cover image Life on Mars: Poems

Life on Mars: Poems

Tracy K. Smith. Graywolf, $15 trade paper (86p) ISBN 978-1-55597-584-5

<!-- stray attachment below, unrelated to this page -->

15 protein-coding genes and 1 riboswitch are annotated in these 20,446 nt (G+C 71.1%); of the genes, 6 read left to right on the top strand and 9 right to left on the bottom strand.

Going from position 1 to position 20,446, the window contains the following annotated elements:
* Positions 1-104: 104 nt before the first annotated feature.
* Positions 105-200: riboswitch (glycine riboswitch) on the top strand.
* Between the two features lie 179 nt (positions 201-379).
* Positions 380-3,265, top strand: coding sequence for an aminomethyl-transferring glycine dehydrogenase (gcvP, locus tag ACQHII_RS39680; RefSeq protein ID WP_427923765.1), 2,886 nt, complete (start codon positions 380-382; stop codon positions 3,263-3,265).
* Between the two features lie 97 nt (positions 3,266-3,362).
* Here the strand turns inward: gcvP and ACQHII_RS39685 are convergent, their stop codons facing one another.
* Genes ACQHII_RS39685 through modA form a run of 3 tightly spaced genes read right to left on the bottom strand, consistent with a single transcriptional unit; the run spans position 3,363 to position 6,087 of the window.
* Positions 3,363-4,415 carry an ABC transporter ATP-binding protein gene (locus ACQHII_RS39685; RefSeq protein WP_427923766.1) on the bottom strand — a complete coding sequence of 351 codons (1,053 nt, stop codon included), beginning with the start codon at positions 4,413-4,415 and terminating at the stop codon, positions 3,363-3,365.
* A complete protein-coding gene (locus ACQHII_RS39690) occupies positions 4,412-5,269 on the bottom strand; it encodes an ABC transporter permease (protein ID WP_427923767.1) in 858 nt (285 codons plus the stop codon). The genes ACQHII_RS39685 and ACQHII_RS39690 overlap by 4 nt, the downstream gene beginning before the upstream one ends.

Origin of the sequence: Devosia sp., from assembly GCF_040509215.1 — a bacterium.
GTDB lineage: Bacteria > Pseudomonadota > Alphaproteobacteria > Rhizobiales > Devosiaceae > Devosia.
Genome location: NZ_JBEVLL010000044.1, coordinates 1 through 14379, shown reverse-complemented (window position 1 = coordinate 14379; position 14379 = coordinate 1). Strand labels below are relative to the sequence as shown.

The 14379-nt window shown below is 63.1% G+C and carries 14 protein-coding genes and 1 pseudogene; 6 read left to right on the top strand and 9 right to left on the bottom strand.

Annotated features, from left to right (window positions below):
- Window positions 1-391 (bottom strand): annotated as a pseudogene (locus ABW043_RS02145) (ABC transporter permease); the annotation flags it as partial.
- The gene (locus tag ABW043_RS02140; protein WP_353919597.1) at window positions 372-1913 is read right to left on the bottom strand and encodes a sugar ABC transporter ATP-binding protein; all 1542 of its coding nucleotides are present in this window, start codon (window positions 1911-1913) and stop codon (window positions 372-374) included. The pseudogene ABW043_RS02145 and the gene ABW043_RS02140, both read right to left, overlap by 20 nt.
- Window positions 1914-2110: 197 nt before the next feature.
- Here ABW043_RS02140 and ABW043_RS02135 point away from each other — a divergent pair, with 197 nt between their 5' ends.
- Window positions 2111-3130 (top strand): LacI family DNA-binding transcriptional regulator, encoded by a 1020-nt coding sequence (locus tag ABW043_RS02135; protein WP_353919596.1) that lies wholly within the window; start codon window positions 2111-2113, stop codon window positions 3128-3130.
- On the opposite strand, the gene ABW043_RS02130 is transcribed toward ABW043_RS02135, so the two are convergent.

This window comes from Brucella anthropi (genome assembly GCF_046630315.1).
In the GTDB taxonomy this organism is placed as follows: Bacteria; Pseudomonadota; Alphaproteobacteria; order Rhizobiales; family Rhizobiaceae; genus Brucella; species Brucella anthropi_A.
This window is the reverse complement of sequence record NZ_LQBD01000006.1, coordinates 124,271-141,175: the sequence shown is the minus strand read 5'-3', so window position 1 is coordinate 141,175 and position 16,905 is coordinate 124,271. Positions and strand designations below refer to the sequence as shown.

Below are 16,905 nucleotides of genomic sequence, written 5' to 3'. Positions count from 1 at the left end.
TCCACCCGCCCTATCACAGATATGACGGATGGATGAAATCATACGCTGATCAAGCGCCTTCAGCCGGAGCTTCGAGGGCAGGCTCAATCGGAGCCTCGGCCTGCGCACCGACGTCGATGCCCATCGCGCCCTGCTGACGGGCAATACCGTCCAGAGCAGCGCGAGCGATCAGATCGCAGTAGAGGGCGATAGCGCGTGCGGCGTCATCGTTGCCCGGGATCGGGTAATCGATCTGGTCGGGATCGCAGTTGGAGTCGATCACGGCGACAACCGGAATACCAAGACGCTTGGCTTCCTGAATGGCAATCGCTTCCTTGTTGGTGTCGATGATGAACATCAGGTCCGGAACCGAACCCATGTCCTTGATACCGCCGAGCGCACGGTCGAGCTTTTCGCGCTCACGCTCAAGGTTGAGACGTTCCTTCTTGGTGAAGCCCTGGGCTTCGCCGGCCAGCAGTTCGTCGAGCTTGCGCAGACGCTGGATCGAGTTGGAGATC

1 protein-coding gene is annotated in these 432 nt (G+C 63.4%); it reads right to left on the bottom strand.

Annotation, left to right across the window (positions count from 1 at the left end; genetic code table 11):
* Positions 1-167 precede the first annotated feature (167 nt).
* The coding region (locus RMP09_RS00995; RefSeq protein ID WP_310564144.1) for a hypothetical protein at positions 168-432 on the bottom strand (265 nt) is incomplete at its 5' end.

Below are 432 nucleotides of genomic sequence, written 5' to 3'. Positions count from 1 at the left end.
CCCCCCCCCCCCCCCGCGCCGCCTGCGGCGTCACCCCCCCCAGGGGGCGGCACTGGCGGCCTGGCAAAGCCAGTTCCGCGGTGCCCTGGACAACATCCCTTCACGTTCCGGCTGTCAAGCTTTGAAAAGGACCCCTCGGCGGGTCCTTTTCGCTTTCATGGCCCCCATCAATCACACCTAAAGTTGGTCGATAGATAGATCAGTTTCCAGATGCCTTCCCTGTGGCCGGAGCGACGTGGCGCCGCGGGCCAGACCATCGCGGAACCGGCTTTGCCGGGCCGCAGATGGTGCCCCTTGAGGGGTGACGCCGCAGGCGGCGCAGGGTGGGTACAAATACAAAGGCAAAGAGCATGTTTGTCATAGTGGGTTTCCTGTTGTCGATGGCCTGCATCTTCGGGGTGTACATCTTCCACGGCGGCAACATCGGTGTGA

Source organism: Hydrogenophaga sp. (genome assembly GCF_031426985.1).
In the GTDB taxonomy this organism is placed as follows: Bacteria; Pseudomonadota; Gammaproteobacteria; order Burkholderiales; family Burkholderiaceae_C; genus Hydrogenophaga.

Laughlin Award%E2%80%93winner Smith's third collection blends pop culture, history, elegy, anecdote, and sociopolitical commentary to illustrate the weirdness of contemporary living. The book's title, borrowed from a David Bowie song, hints at the recurrent use of science fiction and alternate realities (which turn out to mirror this one all too well) throughout the book. For Smith, life is laced with violence and a kind of dark humor, as in "The Museum of Obsolescence," where, "in the south wing, there's a small room/ Where a living man sits on display." In another poem, laughter "skids across the floor/ Like beads yanked from some girl's throat." Poems set on space shuttles or in alternate realities manage to speak about an eerily familiar present; the title poem, which includes everything from "dark matter" and "a father.../ who kept his daughter/ Locked in a cell for decades" to Abu Ghraib is proof that life is far stranger and more haunting than fiction. "Who understands the world," Smith asks in these poems and sequences, "and when/ Will he make it make sense? Or she?" (May)